Securing a site

Once a free school has been approved, the focus quickly shifts to securing and developing a site. As it's one of the most common causes for delays during pre-opening, it’s critical your team members know their site management role. In this blog we outline the key things you need to do in preparation for securing a site.  

Get to know your project team

There are many stakeholders that will support the successful delivery of your free school site, including the Department for Education (DfE) and a number of external agencies. Building strong relationships, and scheduling regular meetings, will help to ensure that the site is delivered in a timely manner. A full list of roles in the project team can be found within this resource, but here are the roles you should assign early on:

  • Project Manager: Your day-to-day contact for everything site related.
  • Project Director: A civil servant who oversees several free school projects. This person is the point of escalation if you have an issue the Project Manager cannot resolve.
  • Site Manager: The site manager is responsible for the build on behalf of the contractor. You should engage closely with them.
  • Delivery Officer (Lead Contact): The main point of contact in the DfE for all non-capital elements of pre-opening.

Understand the stages of the capital project

The time taken to deliver a free school site varies by type and location. For example, some projects have challenges such as access arrangements or contamination, which need to be resolved before building can commence. The main stages of building a free school are:

  • Site selection: The DfE Property Team will search for a site for the school. A shortlist will be drawn up and any site constraints are raised to the academy trust.
  • Securing a site: Once the best option has been selected, Heads of Terms (HoT) will be drawn up and agreed. HoTs are essentially an agreement for sale. You can find out more here.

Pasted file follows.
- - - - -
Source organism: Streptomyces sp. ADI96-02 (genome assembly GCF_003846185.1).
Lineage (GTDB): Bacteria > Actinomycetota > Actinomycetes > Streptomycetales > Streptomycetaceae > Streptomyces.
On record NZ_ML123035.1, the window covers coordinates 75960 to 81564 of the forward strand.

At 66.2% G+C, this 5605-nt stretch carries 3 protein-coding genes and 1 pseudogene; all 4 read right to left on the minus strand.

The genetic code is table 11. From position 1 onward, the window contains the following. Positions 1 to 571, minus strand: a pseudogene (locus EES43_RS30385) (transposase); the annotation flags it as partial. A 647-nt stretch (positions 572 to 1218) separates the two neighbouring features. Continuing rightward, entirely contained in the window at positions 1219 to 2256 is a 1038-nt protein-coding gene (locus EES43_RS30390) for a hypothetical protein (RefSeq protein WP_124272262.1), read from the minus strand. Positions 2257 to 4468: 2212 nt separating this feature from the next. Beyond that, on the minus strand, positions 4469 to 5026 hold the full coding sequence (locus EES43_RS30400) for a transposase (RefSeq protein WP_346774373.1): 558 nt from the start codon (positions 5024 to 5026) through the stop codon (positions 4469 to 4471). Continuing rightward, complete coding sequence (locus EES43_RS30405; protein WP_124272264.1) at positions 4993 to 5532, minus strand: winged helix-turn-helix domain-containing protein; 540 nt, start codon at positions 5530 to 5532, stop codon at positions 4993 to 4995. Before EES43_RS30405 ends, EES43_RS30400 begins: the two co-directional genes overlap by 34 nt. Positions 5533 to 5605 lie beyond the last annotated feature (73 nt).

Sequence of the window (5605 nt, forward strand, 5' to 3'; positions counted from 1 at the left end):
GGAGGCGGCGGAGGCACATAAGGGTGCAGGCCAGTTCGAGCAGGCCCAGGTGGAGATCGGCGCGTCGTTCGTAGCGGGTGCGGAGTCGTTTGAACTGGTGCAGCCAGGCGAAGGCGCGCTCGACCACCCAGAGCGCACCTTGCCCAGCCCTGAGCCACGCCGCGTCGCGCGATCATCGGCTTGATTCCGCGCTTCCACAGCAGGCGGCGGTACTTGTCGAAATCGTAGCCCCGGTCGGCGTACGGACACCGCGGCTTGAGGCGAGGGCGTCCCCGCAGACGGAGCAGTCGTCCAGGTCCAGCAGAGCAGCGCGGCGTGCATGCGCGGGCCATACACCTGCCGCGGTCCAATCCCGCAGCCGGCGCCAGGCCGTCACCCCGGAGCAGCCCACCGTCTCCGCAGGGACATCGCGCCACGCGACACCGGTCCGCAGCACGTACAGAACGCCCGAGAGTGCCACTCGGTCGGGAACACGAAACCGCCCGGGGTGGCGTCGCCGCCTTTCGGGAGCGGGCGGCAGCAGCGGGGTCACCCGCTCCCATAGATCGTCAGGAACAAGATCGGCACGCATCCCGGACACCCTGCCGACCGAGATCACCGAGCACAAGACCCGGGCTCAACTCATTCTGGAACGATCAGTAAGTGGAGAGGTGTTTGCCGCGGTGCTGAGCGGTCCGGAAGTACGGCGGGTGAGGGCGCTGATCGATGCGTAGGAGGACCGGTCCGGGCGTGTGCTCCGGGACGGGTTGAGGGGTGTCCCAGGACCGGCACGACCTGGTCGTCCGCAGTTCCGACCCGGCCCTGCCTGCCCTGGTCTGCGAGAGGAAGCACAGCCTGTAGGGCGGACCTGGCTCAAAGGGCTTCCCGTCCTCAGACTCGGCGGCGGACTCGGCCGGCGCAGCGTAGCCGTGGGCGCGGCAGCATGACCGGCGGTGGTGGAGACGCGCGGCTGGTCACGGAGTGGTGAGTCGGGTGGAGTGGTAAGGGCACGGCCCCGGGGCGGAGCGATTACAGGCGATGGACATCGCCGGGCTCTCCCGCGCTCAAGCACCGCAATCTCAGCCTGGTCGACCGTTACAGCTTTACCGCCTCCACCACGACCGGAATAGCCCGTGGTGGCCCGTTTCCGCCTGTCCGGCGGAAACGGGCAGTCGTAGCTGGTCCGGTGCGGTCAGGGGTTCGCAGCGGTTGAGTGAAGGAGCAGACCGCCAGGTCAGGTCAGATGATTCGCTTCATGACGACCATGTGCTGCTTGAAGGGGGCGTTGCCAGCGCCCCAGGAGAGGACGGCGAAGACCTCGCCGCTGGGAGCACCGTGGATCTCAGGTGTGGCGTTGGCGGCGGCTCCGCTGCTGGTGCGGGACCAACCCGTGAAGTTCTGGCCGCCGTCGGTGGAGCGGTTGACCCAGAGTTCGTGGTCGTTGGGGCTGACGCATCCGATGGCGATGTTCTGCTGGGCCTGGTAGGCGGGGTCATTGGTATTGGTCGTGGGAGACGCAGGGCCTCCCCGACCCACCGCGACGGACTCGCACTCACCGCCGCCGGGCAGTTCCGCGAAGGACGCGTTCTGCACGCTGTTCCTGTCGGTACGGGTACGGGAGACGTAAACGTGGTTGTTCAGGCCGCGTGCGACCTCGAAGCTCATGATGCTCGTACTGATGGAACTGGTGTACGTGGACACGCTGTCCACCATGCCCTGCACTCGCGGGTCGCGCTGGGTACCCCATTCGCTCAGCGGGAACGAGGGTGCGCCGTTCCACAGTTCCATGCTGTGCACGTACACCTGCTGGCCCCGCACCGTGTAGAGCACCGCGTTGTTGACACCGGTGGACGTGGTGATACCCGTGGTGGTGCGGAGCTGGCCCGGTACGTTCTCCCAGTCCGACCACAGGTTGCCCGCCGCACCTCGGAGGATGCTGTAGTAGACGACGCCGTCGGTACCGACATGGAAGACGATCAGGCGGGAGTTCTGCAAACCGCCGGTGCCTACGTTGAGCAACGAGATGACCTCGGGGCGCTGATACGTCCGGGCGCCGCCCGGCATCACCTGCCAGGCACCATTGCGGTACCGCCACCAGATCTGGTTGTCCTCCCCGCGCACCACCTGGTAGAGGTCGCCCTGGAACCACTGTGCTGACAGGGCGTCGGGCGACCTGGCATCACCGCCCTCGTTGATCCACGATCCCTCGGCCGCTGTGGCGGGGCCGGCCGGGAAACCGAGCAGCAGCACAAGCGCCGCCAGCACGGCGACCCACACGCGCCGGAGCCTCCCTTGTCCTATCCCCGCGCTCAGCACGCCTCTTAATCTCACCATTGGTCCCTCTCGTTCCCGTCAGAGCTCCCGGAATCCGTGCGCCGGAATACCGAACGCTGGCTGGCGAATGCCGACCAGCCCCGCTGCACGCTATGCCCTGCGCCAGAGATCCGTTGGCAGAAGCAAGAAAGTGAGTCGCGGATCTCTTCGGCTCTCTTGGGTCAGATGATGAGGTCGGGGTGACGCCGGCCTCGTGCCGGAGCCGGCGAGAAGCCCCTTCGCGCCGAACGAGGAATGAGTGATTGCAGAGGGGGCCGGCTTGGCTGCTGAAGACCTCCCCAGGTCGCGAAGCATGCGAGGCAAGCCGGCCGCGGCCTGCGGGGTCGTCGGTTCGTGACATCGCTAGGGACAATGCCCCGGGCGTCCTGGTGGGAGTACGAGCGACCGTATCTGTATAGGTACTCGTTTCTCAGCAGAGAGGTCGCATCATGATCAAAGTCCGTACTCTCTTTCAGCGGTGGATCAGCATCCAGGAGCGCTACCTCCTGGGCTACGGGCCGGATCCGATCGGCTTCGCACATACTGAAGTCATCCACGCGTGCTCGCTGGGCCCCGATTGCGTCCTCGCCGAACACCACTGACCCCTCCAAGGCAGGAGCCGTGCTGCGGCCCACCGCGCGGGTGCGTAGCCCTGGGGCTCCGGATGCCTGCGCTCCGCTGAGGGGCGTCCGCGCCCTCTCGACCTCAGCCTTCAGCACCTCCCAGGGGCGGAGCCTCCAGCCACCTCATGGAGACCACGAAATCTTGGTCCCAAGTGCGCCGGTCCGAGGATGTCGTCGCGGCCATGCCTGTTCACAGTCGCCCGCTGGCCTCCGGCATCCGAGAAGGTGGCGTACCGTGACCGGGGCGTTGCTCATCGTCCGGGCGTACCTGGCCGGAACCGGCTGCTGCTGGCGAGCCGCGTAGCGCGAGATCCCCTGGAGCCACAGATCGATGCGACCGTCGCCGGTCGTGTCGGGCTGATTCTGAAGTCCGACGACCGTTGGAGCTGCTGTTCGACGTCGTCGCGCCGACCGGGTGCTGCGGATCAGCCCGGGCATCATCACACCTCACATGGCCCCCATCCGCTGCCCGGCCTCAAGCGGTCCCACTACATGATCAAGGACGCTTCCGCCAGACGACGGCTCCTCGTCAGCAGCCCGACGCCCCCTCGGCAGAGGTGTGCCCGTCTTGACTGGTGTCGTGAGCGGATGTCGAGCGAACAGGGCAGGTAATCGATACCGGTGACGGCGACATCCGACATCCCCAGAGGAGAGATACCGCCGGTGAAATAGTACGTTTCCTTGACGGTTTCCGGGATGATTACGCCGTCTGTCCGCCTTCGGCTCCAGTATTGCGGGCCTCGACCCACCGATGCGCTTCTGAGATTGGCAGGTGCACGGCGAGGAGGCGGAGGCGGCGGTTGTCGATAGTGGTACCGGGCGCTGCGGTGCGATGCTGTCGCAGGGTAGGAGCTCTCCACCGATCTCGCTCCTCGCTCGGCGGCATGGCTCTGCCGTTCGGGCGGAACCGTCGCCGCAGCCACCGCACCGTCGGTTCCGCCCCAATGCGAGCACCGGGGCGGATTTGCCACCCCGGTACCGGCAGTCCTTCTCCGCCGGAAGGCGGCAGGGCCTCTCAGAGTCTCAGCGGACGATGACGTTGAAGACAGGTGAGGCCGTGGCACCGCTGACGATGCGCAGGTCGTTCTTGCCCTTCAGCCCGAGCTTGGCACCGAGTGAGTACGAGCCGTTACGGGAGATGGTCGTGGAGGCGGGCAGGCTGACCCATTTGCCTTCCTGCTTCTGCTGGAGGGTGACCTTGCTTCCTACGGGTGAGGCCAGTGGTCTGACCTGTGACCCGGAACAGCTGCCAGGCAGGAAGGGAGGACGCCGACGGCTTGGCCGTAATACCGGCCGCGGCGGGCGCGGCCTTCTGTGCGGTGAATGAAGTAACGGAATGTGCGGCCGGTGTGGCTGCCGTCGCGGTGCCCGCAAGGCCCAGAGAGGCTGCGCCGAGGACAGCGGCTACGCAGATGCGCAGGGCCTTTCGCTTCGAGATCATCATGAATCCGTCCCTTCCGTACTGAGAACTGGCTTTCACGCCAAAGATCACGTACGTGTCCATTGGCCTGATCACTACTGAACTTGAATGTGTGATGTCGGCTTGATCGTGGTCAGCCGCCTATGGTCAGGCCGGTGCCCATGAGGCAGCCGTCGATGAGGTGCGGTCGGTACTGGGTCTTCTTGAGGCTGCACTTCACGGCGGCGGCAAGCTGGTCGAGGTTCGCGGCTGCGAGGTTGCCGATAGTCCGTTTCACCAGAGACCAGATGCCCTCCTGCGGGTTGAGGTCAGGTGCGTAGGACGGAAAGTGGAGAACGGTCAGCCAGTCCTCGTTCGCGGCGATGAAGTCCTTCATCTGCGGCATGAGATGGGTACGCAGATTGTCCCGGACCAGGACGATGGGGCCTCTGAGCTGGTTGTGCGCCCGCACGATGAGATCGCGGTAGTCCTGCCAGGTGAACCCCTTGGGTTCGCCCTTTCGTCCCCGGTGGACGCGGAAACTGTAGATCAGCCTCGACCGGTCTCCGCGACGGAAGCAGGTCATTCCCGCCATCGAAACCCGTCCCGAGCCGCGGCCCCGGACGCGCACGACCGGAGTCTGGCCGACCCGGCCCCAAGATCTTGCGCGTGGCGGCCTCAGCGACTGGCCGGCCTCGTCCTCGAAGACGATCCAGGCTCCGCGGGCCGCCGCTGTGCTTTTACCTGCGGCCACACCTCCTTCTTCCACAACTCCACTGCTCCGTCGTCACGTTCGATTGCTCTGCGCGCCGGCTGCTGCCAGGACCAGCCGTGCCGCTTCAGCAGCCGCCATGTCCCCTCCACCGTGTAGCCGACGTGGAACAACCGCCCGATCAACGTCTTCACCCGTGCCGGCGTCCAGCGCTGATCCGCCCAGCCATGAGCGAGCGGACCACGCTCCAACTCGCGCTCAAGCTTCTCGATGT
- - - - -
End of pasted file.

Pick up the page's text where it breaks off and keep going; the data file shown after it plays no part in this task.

• Feasibility: A high level design for the school will be drawn up to check that the build is deliverable. The academy trust is involved in initial design development.
  • Procurement: The DfE tender to procure a contractor for the site. The academy trust can meet with each contractor to develop a detailed design for the build.
  • Secure planning: The contractor finalises the detailed design and seeks to secure planning permission (hopefully, this is achieved first time!).
  • Build: Once a contractor is on site, on average a two forms of entry primary school will take 12 months to construct and a six form of entry secondary school will take 18 months to construct. Trusts should work closely with the Site Manager to plan the detailed finishes of the building.

Prepare for handover early

Academy trusts should think carefully about employing a Facilities Manager for a smooth transition into the building. Where possible, this appointment should be made early on. A good Facilities Manager will attend training and handover with the Contractor to ensure they know how all key systems operate. Upon handover, there is a one-year Defects Liability Period which guarantees the Contractor is responsible for any emerging defects and other problems. Beyond this, Facilities Managers should use the Good Estate Management Guide (GEMS) to avoid issues with estate management. It’s essential to know how all parts of the school operate, as voiding a warranty can be a very expensive mistake.

If you require further support, the NSN Delivery Programme is a bespoke support service that can provide personalised products for your project. You can find more information about our support here and you can access NSN’s multiple resources on site and buildings here.